In this work, we investigated the geometries of the as-grown carbon coils with Ni layer thickness. In addition, we introduce the method to control the geometry of carbon coils through altering the characteristics of nickel catalyst layer by H2 plasma pretreatment prior to carbon coils synthesis reaction. With or without H2 plasma pretreatment process, the syntheses of carbon coils using thermal chemical vapor deposition were performed and the geometries of as-grown carbon coils were compared and discussed.
2. Experimental Details
For silicon oxide substrate, about 300 nm SiO2 layer on Si substrate was employed. They were prepared by the thermal oxidation of 2.0 × 2.0 cm2 p-type Si (100) substrates. For Ni catalyst layer deposition on the substrates, about 0.01 g Ni powder (99.7%) was evaporated to form Ni catalyst layer on the substrate using thermal evaporator. The Ni layer thickness was manipulated by controlling the evaporation time of Ni powders. It was measured by the cross-sectional image of field emission scanning electron microscopy (FESEM) for the as-grown film. The evaporation time of Ni powders and the resulting Ni layer thickness for each sample were shown in Table 1.
For H2 plasma pretreatment, Ni-coated substrate was placed in radiofrequency (13.56 MHz, 25 W) plasma enhanced chemical vapor deposition (PECVD) system prior to carbon coils deposition. H2 gas was introduced into PECVD chamber. The flow rate for H2 was fixed at 17 standard cm3 per minute (sccm). The substrate was pretreated for 5 minutes using H2 plasma at 0.5 Torr total pressure.
For carbon coils deposition, thermal chemical vapor deposition (TCVD) system was employed. C2H2 and H2 were used as source gases. SF6, as an incorporated additive gas, was injected into the reactor during the initial reaction stage. The flow rate for C2H2, H2, and SF6 was fixed at 15, 35, and 35 sccm, respectively. The reaction conditions were shown in Table 2. Detailed morphologies of carbon coils-deposited substrates were investigated using FESEM. The qualities of carbon coils according to the samples were investigated in the range of 800~2000 cm−1 by a micro-Raman spectrometer (Renishaw 2000) with about spot size of Ar-ion laser.
3. Results and Discussion
Five samples (samples A~E) having the different Ni catalyst layer thickness were prepared. At samples A and B, namely less than 100 nm Ni catalyst layer thickness case, the formation of as-grown carbon coils could be observed here and there on the surface of the sample.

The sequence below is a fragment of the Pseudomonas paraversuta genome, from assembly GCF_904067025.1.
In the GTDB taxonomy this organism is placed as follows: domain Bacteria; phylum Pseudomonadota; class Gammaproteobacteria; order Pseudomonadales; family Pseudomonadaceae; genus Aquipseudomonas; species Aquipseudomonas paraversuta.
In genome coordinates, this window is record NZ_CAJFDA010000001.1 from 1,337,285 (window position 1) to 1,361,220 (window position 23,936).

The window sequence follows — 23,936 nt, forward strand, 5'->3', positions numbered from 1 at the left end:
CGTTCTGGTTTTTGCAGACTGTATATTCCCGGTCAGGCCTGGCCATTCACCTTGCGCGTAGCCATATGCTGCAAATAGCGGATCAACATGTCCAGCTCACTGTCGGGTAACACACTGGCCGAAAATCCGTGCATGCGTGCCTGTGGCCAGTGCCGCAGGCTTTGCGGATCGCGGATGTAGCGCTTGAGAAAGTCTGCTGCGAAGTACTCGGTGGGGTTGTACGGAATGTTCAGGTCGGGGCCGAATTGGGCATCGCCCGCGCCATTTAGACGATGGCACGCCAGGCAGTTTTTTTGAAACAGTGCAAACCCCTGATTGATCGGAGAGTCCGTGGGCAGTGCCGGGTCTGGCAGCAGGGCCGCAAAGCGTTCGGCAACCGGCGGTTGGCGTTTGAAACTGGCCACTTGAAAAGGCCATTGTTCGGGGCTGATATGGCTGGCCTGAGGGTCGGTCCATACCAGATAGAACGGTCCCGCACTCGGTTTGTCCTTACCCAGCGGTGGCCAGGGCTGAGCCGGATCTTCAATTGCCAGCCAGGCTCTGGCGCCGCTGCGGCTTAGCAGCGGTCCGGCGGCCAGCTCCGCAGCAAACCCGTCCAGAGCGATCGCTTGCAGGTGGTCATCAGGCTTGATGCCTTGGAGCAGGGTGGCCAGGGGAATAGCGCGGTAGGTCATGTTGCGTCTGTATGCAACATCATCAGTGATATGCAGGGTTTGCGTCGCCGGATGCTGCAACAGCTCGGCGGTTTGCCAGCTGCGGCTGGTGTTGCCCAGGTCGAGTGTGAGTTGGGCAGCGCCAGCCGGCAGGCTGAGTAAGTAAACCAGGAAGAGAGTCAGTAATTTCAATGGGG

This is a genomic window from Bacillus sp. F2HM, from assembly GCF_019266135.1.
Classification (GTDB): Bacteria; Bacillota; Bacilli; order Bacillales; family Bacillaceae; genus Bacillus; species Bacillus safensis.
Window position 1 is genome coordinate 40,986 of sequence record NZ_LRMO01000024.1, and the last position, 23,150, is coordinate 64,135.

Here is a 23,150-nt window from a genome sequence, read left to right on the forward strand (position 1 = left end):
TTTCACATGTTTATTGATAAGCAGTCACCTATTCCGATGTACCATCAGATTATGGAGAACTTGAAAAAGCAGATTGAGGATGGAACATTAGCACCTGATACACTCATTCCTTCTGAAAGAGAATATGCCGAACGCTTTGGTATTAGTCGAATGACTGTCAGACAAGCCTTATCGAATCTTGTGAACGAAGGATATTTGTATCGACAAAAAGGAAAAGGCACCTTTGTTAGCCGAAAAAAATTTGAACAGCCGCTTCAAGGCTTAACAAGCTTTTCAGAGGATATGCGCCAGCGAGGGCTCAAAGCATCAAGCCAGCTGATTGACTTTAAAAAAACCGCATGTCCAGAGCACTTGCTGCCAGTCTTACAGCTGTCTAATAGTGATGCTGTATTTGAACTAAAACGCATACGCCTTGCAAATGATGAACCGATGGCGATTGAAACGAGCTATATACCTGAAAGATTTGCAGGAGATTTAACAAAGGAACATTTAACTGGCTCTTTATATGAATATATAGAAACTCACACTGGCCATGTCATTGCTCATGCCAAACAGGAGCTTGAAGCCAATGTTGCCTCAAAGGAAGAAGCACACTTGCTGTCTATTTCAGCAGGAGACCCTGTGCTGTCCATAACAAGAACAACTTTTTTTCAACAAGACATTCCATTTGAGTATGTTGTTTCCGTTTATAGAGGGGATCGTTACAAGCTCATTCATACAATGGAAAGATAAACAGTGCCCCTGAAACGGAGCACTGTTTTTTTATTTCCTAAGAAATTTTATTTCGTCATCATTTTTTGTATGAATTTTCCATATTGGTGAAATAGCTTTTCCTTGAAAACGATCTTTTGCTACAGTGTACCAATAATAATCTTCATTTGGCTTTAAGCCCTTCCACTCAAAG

At ~150 nm Ni layer thickness, sample C, both the microsized carbon coils and the nanosized carbon coils were well developed on the most part of the sample surface as shown in Figures 1(a) and 1(c). Most of the nanosized carbon coils were gathered along the side of the microsized carbon coils as shown in Figures 1(b) and 1(d). The deposition aspect for the nanosized carbon coils and the microsized carbon coils seems to be almost similar irrespective of the position on the surface of sample C. Indeed, in case of more than ~150 nm Ni layer thickness, the deposition aspect for the nanosized carbon coils and the microsized carbon coils hardly depends on the position on the surface of the sample.
At ~250 nm Ni layer thickness, sample D, the microsized carbon coils were mostly observed on the surface of the sample as shown in Figure 2. The length of the microsized carbon coils is more than hundred micrometers as shown in Figure 2(a). The diameters of the microsized carbon coils are in the range from several micrometers to ten micrometers as shown in Figure 2(b). Compared with those of sample C, a relatively few amount of the nanosized carbon coils seems to exist along the side of the microsized carbon coils as shown in Figure 2(c). In general, many types of carbon coils-related geometries could be observed on the sample surfaces . Particularly, the nanosized carbon coils could be classified into two geometrical categories, namely, wave-like nanosized carbon coil (w-NC) and knot-type nanosized coil (k-NC) (see Figure 2). In this case, most of the nanosized carbon coils have w-NC type geometry. Representative FESEM images for the microsized carbon coils are shown in Figure 3. The magnified FESEM image clearly indicates the well-developed double helix geometry for these microsized carbon coils. Ni catalyst grain seems to be incorporated as the form of Ni3C in the bright spot in Figure 3(b) .